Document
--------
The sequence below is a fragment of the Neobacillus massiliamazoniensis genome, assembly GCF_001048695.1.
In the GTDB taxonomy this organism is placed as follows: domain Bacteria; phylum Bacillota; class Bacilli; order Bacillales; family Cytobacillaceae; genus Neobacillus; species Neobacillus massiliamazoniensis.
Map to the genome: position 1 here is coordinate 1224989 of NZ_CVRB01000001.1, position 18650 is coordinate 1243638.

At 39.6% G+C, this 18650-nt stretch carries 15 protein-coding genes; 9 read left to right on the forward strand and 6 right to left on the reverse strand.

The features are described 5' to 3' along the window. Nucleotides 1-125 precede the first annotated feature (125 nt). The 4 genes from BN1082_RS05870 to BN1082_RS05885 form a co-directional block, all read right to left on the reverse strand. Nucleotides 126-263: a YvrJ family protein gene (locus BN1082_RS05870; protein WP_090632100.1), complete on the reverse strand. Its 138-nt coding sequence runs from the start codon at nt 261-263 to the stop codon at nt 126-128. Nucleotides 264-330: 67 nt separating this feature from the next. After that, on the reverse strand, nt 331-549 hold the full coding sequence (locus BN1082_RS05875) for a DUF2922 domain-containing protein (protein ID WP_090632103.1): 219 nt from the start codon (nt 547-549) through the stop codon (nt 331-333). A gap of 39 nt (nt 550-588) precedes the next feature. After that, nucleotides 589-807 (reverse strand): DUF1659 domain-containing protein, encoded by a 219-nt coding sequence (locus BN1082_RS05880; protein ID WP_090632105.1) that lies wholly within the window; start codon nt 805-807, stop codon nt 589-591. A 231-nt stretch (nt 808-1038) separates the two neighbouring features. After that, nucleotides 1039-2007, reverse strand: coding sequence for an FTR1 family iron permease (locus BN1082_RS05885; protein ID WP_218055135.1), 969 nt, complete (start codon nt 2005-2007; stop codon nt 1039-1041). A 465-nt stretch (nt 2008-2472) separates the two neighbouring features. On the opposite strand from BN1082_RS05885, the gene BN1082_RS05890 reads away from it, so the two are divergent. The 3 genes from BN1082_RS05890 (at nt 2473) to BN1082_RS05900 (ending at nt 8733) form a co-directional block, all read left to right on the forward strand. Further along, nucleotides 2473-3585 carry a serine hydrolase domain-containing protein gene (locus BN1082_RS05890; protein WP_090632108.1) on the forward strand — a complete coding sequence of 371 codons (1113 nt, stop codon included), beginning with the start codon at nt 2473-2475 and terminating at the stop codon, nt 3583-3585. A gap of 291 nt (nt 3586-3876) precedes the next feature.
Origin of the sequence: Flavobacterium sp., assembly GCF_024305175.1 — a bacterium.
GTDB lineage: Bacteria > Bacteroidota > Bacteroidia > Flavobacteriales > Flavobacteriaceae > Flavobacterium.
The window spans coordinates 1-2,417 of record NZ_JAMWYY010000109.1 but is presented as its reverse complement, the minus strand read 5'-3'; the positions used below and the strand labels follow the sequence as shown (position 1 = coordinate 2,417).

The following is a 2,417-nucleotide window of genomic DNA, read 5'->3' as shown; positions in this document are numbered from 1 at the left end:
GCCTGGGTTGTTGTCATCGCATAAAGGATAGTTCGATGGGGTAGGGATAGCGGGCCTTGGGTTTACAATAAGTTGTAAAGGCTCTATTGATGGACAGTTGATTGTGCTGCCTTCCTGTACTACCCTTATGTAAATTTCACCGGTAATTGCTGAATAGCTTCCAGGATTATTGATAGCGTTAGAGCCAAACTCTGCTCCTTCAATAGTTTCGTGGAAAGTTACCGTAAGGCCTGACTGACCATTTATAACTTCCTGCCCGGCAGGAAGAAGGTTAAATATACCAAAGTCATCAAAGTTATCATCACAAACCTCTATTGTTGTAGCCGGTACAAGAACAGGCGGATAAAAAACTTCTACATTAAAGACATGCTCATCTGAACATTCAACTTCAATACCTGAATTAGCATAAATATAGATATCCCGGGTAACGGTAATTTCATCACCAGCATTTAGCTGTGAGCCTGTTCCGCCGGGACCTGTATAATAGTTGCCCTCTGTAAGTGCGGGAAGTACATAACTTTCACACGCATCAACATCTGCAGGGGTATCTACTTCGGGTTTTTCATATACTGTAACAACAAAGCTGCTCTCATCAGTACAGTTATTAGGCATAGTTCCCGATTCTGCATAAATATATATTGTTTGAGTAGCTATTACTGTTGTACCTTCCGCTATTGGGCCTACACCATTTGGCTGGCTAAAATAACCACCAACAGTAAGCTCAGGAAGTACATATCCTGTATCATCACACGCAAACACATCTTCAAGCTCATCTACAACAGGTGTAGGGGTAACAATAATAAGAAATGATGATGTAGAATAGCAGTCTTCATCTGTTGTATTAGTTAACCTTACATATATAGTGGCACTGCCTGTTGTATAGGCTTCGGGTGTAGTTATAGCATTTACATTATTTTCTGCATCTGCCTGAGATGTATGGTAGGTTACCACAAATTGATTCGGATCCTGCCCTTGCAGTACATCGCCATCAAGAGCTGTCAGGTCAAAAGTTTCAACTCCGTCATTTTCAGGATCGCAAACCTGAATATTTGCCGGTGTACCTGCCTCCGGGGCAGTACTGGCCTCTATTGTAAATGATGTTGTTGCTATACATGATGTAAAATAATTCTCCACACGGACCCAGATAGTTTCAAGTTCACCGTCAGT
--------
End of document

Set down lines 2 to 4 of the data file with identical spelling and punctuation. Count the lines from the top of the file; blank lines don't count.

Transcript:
In the GTDB taxonomy this organism is placed as follows: domain Bacteria; phylum Bacillota; class Bacilli; order Bacillales; family Cytobacillaceae; genus Neobacillus; species Neobacillus massiliamazoniensis.
Map to the genome: position 1 here is coordinate 1224989 of NZ_CVRB01000001.1, position 18650 is coordinate 1243638.

At 39.6% G+C, this 18650-nt stretch carries 15 protein-coding genes; 9 read left to right on the forward strand and 6 right to left on the reverse strand.